Tuesday, April 05, 2011

Honors Business Economics: 6 April 2011

Beyond the Sound Bites:

Behravesh Says Government Shutdown Would `Backfire'

Cf. http://www.youtube.com/watch?v=TXaiPKWeSJA

Chapter 9 Section 3 Quiz on Friday.

The Chapter 9 Section 1 and Section 2 Quiz Make-ups are today; all Chapter 9 Quizzes and Test will be recorded for the 4th Quarter, not this Quarter.

Standard feature:

The electronic edition of the Philadelphia Inquirer is available. We have the Sunday edition, available on Mondays, in addition to the Tuesday through Friday editions on the other days.

Please follow the steps below:

URL: http://nie.philly.com
Click on the words "Access e-Inquirer" located on the gray toolbar underneath the green locker on the opening page.
Username: bshsinky@shanahan.org
Password: 10888

Chapter 10: Government Spending

Section 3: Deficits, Surpluses, and the National Debt

line-item veto


10.3 Strategy


In-class assignment, with a partner, list the various attempts by government to reduce the federal deficit and the national debt, then discuss the results.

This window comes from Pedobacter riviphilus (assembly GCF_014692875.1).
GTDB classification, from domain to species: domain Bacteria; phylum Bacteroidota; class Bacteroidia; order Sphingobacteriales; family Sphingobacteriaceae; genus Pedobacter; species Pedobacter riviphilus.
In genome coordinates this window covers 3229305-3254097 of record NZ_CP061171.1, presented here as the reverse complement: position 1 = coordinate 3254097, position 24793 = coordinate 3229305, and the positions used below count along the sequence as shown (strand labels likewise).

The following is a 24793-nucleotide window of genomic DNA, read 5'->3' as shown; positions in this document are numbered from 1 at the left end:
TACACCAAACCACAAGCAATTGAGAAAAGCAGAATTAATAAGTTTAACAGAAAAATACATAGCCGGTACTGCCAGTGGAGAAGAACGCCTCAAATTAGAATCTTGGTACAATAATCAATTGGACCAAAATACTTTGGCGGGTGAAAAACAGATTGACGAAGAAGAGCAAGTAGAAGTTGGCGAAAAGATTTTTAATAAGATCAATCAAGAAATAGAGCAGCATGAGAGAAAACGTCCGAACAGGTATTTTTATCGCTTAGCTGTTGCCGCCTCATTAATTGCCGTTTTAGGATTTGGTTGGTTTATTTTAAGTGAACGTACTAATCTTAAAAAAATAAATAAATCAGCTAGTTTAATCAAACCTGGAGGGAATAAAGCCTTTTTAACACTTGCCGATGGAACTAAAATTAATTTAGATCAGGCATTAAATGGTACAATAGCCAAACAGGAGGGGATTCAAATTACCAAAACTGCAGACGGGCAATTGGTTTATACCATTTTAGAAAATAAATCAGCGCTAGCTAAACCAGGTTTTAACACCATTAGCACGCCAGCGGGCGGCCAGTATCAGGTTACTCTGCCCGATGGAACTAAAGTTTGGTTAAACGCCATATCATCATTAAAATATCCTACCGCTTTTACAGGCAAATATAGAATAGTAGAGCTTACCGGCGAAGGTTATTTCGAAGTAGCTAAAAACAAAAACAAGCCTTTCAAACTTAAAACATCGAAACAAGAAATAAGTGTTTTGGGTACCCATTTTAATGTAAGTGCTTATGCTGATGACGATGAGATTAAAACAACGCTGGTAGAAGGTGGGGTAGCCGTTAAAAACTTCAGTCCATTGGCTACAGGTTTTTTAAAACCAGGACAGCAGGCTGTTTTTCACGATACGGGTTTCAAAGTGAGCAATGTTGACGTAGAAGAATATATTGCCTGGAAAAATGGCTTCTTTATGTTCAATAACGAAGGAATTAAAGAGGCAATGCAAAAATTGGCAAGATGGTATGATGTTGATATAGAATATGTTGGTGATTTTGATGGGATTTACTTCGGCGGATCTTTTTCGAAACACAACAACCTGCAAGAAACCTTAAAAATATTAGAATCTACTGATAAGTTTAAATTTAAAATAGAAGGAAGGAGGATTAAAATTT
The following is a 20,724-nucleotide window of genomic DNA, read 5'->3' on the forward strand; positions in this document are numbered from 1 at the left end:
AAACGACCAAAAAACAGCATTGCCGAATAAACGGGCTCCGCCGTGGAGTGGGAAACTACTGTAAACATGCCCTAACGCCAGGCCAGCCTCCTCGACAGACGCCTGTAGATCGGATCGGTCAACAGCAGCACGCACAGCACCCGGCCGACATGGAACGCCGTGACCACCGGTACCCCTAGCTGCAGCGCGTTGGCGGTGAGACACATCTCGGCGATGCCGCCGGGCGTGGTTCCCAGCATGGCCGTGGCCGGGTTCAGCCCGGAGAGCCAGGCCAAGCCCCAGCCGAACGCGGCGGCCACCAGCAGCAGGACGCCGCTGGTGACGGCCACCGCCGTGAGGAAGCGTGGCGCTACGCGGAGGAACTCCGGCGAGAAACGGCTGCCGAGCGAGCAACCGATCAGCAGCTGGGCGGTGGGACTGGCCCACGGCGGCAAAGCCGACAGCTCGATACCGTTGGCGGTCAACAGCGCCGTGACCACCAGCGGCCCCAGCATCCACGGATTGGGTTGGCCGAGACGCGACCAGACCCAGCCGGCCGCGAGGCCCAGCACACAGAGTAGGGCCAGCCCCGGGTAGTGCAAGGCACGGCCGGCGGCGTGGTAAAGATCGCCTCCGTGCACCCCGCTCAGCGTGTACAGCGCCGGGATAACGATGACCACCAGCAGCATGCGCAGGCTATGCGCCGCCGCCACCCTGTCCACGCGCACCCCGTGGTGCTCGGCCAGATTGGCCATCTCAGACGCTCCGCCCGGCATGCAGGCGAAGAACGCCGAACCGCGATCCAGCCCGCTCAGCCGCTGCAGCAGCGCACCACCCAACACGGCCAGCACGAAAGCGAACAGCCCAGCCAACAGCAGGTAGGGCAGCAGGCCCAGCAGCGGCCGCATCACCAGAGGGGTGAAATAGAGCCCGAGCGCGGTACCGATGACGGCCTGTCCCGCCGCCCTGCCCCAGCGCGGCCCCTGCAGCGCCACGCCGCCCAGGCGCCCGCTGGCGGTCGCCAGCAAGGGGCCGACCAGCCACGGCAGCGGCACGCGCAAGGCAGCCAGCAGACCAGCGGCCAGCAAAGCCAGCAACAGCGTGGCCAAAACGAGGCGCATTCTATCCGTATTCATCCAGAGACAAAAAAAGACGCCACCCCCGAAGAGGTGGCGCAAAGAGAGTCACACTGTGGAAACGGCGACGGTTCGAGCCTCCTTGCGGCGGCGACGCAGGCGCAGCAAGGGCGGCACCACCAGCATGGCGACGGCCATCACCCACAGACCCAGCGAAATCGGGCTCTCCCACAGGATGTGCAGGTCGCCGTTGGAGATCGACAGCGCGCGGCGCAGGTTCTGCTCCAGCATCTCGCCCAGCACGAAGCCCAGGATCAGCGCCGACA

From Deficits to Debt

Predicting the Deficit

Deficits Add to the Debt

A Growing Public Debt

Public vs. Private Debt

Impact of the National Debt

Transferring Purchasing Power

Reducing Economic Incentives

Crowding Out

Redistributing Income

In-class assignment, with a partner, answer the questions.

Public sector: Distribution of income, 3:56

In the free market system, who gets rewarded?
What type of distribution of income results (equal or unequal)?
What are the two separate views of this result?
What measures can government take to re-distribute income?
What forms do these measures take?

Reducing Deficits and the Debt

Legislative Failures

Raising Revenues

Reducing Spending

10.3 Review

In-class assignment, with a partner, list five ways the national debt can affect the economy.

Profile in Economics

Alice Rivlin

In-class assignment, with a partner, answer the questions.